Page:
Bret Gerard is an experienced commercial litigation attorney with a successful record in litigating a broad range of disputes. From the planning stages of construction and through the operation and sale of properties, including contracts, business fraud, fiduciary duty, partnerships, Uniform Commercial Code, high-dollar collections, real estate, construction and landlord/tenant matters, Bret has the knowledge and experience to help you achieve your goals. As a commercial litigator, Bret is also experienced in obtaining extraordinary relief for his clients, when needed. These extraordinary remedies, such as injunctions, sequestrations, attachments, receiverships and garnishments, are often overlooked by many attorneys as tools to accomplish relief when recovering money damages is simply not enough.
Bret’s vast experience in the commercial litigation arena provides him with the ability to quickly find and discern relevant financial information from stacks of paperwork related to your matter. As a visionary thinker, he is able to shape the big picture from an abundance of details and explain the issue and options in concise, clear language.
His approach is to resolve claims quickly, through summary motion or other dispositive motion, when practical. His familiarity with the judiciary makes him an ideal choice for helping steer national law firms and out-of-state counsel through the Texas judicial system. He has acted as Texas counsel for New York, Los Angeles, Miami, Omaha, Atlanta and Charlotte law firms who do not have a standing presence in Texas. Bret’s active trial practice spans over 28 years of delivering desired client outcomes.
In 2004, Bret’s client, a fuel distributor, signed a 10 year fuel supply contract with a company that owned a Fina gas station at the corner of Alma and 15th Street in Plano, Texas. In addition to obligating the company that owned the Fina station to buy gas from Bret’s client for a 10 year period, the contract required that the company sell the gas under one of the Valero brands (Shamrock, Diamond Shamrock or Valero). In exchange for signing the 10 year contract, Valero agreed, at its sole expense, to convert the station’s brand from Fina to Diamond Shamrock. This type of contract also provided incentive payments in the form of rebates to the station owner for selling Valero branded gasoline.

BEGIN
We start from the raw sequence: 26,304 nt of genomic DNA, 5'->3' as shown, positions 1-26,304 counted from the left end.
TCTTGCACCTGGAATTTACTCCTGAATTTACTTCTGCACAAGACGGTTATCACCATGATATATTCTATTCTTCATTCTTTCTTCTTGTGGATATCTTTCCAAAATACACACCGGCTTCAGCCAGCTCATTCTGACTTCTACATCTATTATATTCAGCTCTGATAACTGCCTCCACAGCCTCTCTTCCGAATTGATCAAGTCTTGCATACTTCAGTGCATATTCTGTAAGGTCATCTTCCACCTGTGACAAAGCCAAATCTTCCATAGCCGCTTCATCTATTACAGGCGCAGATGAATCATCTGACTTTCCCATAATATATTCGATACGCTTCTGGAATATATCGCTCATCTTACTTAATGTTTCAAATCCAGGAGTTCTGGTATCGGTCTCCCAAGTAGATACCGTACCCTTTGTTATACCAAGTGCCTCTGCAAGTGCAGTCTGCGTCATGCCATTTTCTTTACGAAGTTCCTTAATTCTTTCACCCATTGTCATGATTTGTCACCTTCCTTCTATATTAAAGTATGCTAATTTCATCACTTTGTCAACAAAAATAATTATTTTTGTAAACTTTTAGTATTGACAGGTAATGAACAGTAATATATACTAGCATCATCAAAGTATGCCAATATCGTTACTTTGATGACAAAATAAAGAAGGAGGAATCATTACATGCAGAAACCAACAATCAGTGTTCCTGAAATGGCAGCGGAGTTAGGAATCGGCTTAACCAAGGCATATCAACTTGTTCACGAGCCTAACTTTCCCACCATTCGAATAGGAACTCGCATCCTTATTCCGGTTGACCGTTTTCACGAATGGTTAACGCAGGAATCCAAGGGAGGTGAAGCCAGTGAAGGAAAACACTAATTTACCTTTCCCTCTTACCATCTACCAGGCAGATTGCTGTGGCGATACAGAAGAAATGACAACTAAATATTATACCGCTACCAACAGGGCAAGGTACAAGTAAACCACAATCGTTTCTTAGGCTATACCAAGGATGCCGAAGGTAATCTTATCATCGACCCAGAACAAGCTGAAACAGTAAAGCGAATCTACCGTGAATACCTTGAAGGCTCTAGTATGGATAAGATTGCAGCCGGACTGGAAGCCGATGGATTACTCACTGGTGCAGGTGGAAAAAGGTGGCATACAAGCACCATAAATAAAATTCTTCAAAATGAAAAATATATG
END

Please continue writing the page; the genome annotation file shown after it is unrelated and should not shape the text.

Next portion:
In mid-2007, the company stopped paying Bret’s client for fuel and in July 2007, the company transferred ownership of the gas station to a trust created by the individual shareholders of the company for their sole benefit. In November 2007, the newly created trust sold the property to a bank who desired to put a branch at that location.
Bret’s client sued the company for breach of the incentive agreement. The 10 year contract contained a clause that required the repayment of all incentives if the 10 year commitment was not fulfilled. By selling the gas station before the 10 years had expired, the company had breached the contract.
In addition, Bret recommended filing suit against the trust claiming that the property that was sold to the bank was a fraudulent transfer that impacted the company’s creditors.
After a three day jury trial in the 134th Judicial District Court of Dallas County, Texas, a jury returned a verdict for Bret’s client.
Se habla Español.